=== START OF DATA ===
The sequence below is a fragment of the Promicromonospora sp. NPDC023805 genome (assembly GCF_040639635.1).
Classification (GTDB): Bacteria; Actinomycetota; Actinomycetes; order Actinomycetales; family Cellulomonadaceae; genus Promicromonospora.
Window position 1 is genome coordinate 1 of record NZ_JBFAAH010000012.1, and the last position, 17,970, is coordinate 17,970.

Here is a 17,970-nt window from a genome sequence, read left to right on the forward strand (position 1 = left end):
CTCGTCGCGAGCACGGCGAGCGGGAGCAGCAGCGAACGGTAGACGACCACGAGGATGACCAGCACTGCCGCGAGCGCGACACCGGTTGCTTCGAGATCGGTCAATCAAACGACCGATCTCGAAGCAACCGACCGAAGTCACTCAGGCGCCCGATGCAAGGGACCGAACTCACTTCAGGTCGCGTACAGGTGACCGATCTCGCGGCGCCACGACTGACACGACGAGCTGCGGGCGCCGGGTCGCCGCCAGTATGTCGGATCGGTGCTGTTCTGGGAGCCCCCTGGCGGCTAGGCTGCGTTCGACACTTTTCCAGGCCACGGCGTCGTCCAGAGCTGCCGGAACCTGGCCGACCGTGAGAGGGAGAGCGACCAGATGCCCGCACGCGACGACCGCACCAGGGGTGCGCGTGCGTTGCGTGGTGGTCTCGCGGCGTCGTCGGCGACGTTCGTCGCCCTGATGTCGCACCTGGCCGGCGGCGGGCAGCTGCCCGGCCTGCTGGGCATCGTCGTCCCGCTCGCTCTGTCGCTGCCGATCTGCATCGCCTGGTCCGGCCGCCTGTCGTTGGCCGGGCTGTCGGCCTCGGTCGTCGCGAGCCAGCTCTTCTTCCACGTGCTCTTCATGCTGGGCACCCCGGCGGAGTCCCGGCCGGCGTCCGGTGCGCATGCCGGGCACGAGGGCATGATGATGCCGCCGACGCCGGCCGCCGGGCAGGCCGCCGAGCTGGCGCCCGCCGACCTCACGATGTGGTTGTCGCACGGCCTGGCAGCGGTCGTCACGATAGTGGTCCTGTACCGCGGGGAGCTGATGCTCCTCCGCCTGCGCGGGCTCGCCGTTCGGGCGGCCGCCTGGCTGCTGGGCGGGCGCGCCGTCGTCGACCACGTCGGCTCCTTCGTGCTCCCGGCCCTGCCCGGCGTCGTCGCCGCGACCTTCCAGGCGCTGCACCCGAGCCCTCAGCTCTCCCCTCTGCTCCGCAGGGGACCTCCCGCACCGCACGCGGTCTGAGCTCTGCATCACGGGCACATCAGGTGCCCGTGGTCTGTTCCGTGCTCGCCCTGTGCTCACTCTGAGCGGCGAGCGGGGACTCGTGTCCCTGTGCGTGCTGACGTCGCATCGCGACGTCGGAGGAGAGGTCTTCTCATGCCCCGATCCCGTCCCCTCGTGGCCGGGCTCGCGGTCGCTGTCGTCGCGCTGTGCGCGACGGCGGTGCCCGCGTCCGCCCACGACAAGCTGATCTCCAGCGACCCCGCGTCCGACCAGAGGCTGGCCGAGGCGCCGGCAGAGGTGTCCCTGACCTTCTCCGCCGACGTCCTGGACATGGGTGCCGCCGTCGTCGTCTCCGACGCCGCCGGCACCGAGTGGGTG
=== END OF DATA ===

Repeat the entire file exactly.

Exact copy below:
The sequence below is a fragment of the Promicromonospora sp. NPDC023805 genome (assembly GCF_040639635.1).
Classification (GTDB): Bacteria; Actinomycetota; Actinomycetes; order Actinomycetales; family Cellulomonadaceae; genus Promicromonospora.
Window position 1 is genome coordinate 1 of record NZ_JBFAAH010000012.1, and the last position, 17,970, is coordinate 17,970.

Here is a 17,970-nt window from a genome sequence, read left to right on the forward strand (position 1 = left end):
CTCGTCGCGAGCACGGCGAGCGGGAGCAGCAGCGAACGGTAGACGACCACGAGGATGACCAGCACTGCCGCGAGCGCGACACCGGTTGCTTCGAGATCGGTCAATCAAACGACCGATCTCGAAGCAACCGACCGAAGTCACTCAGGCGCCCGATGCAAGGGACCGAACTCACTTCAGGTCGCGTACAGGTGACCGATCTCGCGGCGCCACGACTGACACGACGAGCTGCGGGCGCCGGGTCGCCGCCAGTATGTCGGATCGGTGCTGTTCTGGGAGCCCCCTGGCGGCTAGGCTGCGTTCGACACTTTTCCAGGCCACGGCGTCGTCCAGAGCTGCCGGAACCTGGCCGACCGTGAGAGGGAGAGCGACCAGATGCCCGCACGCGACGACCGCACCAGGGGTGCGCGTGCGTTGCGTGGTGGTCTCGCGGCGTCGTCGGCGACGTTCGTCGCCCTGATGTCGCACCTGGCCGGCGGCGGGCAGCTGCCCGGCCTGCTGGGCATCGTCGTCCCGCTCGCTCTGTCGCTGCCGATCTGCATCGCCTGGTCCGGCCGCCTGTCGTTGGCCGGGCTGTCGGCCTCGGTCGTCGCGAGCCAGCTCTTCTTCCACGTGCTCTTCATGCTGGGCACCCCGGCGGAGTCCCGGCCGGCGTCCGGTGCGCATGCCGGGCACGAGGGCATGATGATGCCGCCGACGCCGGCCGCCGGGCAGGCCGCCGAGCTGGCGCCCGCCGACCTCACGATGTGGTTGTCGCACGGCCTGGCAGCGGTCGTCACGATAGTGGTCCTGTACCGCGGGGAGCTGATGCTCCTCCGCCTGCGCGGGCTCGCCGTTCGGGCGGCCGCCTGGCTGCTGGGCGGGCGCGCCGTCGTCGACCACGTCGGCTCCTTCGTGCTCCCGGCCCTGCCCGGCGTCGTCGCCGCGACCTTCCAGGCGCTGCACCCGAGCCCTCAGCTCTCCCCTCTGCTCCGCAGGGGACCTCCCGCACCGCACGCGGTCTGAGCTCTGCATCACGGGCACATCAGGTGCCCGTGGTCTGTTCCGTGCTCGCCCTGTGCTCACTCTGAGCGGCGAGCGGGGACTCGTGTCCCTGTGCGTGCTGACGTCGCATCGCGACGTCGGAGGAGAGGTCTTCTCATGCCCCGATCCCGTCCCCTCGTGGCCGGGCTCGCGGTCGCTGTCGTCGCGCTGTGCGCGACGGCGGTGCCCGCGTCCGCCCACGACAAGCTGATCTCCAGCGACCCCGCGTCCGACCAGAGGCTGGCCGAGGCGCCGGCAGAGGTGTCCCTGACCTTCTCCGCCGACGTCCTGGACATGGGTGCCGCCGTCGTCGTCTCCGACGCCGCCGGCACCGAGTGGGTG